Susana Solano

In 1949, Sigfried Giedion described modern sculpture as having atavistic elements, as divulging “a reminiscence of the eternal source,” adding, “Its essence is to be sought in the way it shapes and forms space.” In these terms, the new pieces by Susana Solano are thoroughly modern. By dealing with the sculpture of the ’60s without quoting it and, additionally, by including the seemingly utilitarian esthetics of furniture sculpture of the ’80s without stylizing it, Solano places herself firmly within the discourse of contemporary sculpture. This exhibition consisted of four recent pieces, one of which was conceived specifically for the museum. Solano’s quartet here demonstrates how a “metaphorical Minimalism” (Adrian Searle) can be created with this kind of modern sculpture: with the freedom to disrupt or even abolish spatial limitations through itself.

Atavism, rigorous attention to every detail, and far-reaching contemporaneity, as well as a concern with architecture, are the themes of Solano’s esthetic. Her work overflows with associations. They are meant to shake up the relationship between sculpture, spatial reality, and subjective experience deliberately by applying both human measures and spatial, sculptural ones. One of the methods she uses to achieve that goal is to make the lines of separation among these realities a metaphor. Far from the cutting edge of experimentation with contemporary sculpture, Solano’s quiet works—which assume the forms of a cage, a cabinet, a container—seek a universal context of general associations. Internal grandeur and external persuasiveness are generated by the way in which they disjoin and/or join the inside and the outside. Each piece always establishes new relationships with regard to size, distance, and insight. This is where her formal, esthetic accent is most effective: it allows us to experience two-sided places without a discernible function, without a discernible center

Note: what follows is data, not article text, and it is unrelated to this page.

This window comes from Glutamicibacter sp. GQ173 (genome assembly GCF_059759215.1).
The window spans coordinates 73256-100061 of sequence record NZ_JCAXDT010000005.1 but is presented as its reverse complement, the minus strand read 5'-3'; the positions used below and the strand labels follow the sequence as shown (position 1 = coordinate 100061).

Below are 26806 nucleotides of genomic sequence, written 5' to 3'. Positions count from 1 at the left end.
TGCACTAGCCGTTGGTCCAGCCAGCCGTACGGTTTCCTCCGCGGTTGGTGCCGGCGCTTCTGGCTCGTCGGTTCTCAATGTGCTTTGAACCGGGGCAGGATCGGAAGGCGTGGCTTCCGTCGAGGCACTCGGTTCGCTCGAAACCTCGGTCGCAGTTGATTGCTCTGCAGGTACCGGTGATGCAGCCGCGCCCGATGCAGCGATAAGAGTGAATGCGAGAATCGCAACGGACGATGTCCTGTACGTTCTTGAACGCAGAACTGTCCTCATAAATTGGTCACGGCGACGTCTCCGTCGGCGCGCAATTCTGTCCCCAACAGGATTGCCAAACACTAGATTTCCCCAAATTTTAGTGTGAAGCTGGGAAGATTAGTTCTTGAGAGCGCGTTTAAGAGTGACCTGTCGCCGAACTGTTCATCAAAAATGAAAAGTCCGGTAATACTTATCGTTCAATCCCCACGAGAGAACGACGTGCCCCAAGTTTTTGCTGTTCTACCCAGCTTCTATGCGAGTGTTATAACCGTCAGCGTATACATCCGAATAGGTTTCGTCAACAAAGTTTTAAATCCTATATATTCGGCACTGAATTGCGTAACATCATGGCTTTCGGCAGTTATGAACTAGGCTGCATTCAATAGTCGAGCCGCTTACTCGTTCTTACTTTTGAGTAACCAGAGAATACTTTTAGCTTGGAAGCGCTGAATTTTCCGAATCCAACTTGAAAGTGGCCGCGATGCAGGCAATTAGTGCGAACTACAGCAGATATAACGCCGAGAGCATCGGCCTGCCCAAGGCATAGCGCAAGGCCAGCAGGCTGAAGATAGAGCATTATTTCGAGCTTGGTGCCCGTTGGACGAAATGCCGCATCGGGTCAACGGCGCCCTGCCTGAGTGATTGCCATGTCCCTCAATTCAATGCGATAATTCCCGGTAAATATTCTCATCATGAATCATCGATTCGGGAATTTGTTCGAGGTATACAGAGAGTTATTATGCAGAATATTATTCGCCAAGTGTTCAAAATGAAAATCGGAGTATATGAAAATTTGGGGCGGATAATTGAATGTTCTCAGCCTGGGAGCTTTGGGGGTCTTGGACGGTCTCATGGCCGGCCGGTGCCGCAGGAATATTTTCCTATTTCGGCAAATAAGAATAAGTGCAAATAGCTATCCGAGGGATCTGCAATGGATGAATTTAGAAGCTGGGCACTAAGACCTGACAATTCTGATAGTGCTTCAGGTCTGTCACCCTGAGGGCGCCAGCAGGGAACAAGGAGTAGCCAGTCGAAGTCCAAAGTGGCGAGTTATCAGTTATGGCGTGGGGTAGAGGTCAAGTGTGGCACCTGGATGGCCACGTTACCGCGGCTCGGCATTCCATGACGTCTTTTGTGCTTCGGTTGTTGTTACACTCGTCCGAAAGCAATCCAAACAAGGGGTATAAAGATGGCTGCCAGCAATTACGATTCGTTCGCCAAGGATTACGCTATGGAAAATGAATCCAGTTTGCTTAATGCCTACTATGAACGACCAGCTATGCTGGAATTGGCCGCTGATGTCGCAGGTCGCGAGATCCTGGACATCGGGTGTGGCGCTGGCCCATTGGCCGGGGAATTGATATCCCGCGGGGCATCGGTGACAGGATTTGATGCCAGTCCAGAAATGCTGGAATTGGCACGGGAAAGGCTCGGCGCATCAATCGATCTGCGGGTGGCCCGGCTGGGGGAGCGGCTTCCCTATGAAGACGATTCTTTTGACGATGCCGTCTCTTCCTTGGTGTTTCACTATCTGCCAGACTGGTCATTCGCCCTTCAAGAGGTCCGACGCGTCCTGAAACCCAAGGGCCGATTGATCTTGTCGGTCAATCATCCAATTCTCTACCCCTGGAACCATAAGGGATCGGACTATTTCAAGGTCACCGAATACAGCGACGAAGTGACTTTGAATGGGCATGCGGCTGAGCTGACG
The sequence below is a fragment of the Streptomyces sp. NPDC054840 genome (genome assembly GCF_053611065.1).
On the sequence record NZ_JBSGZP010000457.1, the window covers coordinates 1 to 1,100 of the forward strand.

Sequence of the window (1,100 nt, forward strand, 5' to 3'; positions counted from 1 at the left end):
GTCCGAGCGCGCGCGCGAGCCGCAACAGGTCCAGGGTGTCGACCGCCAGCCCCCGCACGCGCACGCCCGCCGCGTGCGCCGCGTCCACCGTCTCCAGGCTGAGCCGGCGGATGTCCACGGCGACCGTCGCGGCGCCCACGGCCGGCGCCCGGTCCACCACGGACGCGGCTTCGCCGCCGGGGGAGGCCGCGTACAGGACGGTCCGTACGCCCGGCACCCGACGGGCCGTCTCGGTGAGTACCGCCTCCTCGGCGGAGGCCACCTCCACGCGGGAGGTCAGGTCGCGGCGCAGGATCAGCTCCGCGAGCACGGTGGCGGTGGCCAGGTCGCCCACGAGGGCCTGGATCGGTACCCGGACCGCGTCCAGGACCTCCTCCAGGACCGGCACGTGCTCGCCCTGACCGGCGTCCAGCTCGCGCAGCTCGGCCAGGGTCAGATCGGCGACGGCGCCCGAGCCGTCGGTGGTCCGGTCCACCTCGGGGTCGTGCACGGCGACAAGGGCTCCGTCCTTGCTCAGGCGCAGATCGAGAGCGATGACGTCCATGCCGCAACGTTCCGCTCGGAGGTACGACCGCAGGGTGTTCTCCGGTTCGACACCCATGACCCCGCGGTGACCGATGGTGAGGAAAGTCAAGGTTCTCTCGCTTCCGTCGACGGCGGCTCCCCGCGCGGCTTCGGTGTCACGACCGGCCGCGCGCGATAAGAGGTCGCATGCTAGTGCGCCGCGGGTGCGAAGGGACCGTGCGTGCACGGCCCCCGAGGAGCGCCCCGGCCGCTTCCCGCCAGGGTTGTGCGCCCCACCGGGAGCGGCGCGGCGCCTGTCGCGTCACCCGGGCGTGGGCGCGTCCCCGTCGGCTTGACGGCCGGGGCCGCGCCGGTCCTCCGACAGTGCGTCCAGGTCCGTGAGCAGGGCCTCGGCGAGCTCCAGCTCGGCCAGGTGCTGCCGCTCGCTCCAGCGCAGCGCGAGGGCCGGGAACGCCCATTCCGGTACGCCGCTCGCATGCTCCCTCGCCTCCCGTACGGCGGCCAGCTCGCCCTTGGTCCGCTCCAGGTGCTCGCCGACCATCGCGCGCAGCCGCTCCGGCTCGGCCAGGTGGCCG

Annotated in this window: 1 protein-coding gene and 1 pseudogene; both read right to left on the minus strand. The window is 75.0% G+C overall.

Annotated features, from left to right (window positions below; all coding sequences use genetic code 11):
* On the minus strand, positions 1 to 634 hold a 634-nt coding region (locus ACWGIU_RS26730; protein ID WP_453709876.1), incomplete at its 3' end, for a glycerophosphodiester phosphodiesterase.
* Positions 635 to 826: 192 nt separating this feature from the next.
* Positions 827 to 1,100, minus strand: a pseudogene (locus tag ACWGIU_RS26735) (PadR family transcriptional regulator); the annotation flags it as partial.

In NO, 1988, for instance, Solano creates a metaphorically charged atmosphere from both inside and outside. Four surfaces that look like the bars of a cage permit glimpses of a construction whose context seems to be a solidly built border. The issue is the individual cell, the human and architectural viewpoints from inside and outside. The limits of the construction open onto external space, associating both exterior and interior space with a primal form of openness and closure. The viewer experiences the interdependence of both realms, their incompatibility, and, ultimately, their irreconcilability. The form itself, however, has its own earnestness; it is autonomous. Remote from any utilitarian world, it defines a “vital space of transition” (Teresa Blanch); it reaches for the “presence of inner spaces . . . because they are charged with more atmosphere than the form that captures rooms” (Solano).

By penetrating into atmospheric borderline areas, Solano’s sculpture opens our mental frontiers and invites us to witness something fundamentally new and universal. The simultaneous exposure of inside and outside, as well as the silent intensification of place, yield to a conjoining of rationality and metaphor, limitation and restriction. This synthesis articulates a sculptural concept that aims not only at the formal shaping of a clearly defined problem, but also at the principle of the self-liberation of form from a strong, logical, spatial order. This process succeeds here in a unity of site and form and becomes all the more critical when the site restricts the unity for the form. Arcangel Gabriel, 1989, created especially for the round, domed room of the museum, comments on the given architectural conditions of this space as a reversal of its light, space, and energy. The result loses itself in a decorative, spatial language that sinks far below what Solano effortlessly achieves in her other works.

Norbert Messler

Translated from the German by Joachim Neugroschel.